When legislators return to Raleigh next week for the start of the spring session, they will have a slew of ideas to consider to improve student safety in North Carolina schools. The House Select Committee on School Safety on Thursday approved a handful of recommendations to the General Assembly, and also drafted a number of possible bills.
Proposals related to mental health included funding peer-to-peer student counseling programs, threat assessment teams and a statewide anonymous tip line app for students to report issues. Another possible bill would make it easier for school psychologists trained in other states to be licensed and hired in North Carolina.
Several proposals related to physical safety would adopt training standards for police officers in schools, require schools to report annually on their use of officers, and appropriate an additional $1.8 million to hire more of them.
This has been a deliberative process, with bipartisan input... -Rep. Josh Dobson
The recommendations represented nearly two months of work from the House Select Committee on School Safety. Members on Thursday also discussed a measure to increase the penalty for communicating a threat against a school to a felony, but that was not included in the committee's final report after several representatives voiced concerns that it could over-criminalize students who made empty threats.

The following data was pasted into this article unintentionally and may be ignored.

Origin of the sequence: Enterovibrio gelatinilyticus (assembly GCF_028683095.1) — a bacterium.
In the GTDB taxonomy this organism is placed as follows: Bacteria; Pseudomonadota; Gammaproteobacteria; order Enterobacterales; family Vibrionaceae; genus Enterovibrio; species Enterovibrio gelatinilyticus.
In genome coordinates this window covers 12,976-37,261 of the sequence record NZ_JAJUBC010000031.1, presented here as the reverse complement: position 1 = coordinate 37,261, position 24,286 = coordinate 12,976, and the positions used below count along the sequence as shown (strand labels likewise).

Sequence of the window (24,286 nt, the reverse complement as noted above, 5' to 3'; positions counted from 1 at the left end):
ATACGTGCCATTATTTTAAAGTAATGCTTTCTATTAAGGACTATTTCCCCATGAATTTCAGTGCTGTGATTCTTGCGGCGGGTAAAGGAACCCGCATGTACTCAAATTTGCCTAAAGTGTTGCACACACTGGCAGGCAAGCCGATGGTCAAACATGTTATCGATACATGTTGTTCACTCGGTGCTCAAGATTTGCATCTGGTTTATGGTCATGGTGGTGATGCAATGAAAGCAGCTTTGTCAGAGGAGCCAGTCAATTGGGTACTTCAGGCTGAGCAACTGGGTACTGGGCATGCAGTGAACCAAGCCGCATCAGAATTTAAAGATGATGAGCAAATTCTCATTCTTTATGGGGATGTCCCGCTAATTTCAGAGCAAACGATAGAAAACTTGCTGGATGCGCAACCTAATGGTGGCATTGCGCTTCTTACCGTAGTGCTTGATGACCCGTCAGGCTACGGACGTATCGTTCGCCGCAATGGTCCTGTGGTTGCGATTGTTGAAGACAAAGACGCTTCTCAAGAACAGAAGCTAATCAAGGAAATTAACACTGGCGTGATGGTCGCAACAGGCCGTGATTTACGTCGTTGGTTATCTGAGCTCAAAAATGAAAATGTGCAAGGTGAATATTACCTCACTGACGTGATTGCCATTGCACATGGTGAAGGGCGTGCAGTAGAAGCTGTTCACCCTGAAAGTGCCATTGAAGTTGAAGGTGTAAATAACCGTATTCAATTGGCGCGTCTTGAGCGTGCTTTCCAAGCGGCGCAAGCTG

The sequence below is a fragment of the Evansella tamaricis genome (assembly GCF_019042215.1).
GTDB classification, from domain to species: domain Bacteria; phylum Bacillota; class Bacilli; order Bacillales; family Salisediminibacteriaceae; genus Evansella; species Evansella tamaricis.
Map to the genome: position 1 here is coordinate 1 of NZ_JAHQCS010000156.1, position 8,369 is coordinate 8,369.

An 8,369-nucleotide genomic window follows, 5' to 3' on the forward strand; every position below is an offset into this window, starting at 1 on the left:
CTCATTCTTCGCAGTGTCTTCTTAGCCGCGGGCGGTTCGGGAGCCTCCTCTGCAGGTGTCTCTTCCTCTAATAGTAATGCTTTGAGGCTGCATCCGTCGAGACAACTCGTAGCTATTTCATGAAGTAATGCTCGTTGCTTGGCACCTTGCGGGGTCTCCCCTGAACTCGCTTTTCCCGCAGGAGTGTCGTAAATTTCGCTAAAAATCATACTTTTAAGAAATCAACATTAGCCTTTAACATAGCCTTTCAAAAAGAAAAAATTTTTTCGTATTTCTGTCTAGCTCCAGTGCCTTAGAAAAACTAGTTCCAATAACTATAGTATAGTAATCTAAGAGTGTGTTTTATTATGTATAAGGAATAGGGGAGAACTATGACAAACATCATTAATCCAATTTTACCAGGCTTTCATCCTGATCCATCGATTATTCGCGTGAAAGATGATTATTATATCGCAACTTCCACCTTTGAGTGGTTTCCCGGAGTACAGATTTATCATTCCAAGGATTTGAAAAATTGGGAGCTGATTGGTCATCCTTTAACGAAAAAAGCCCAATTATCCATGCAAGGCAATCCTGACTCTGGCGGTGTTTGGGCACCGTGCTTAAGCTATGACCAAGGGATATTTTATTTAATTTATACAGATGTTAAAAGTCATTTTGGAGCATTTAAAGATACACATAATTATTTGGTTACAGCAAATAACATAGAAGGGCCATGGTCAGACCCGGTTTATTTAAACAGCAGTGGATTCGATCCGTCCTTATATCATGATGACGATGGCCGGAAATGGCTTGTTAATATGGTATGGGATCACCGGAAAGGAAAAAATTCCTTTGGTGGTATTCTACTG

Republican Representative Josh Dobson applauded the committee's work.
"This has been a deliberative process, with bipartisan input ... to come up with concrete recommendations that we can all rally around, to keep our kids safer. And that's what we've done," Dobson said. "I'm quite proud of it."
Don't fool yourselves, this bill is nowhere near sufficient. -Rep. Darren Jackson
House Democratic Leader Darren Jackson said the proposed measures are valuable, but don't do enough to prevent school shootings.
"Don't fool yourselves, this bill is nowhere near sufficient. We have not done hardly anything to address this problem and this real danger in our school," Jackson said, complaining that Republican leaders of the committee had blocked discussion of certain ideas from Democrats.
Jackson said the committee wasn't calling for enough funding for school safety measures and had failed to discuss any proposals having anything to do with guns. Democrats had proposed a red flag law that would create a process for law enforcement to confiscate guns from individuals deemed a threat.
Committee co-chair John Torbett called Jackson's comments "a failed attempt to politicize this," and went on to say that committee members had worked cohesively to develop a strong policy to move forward, with much work yet to be done in session.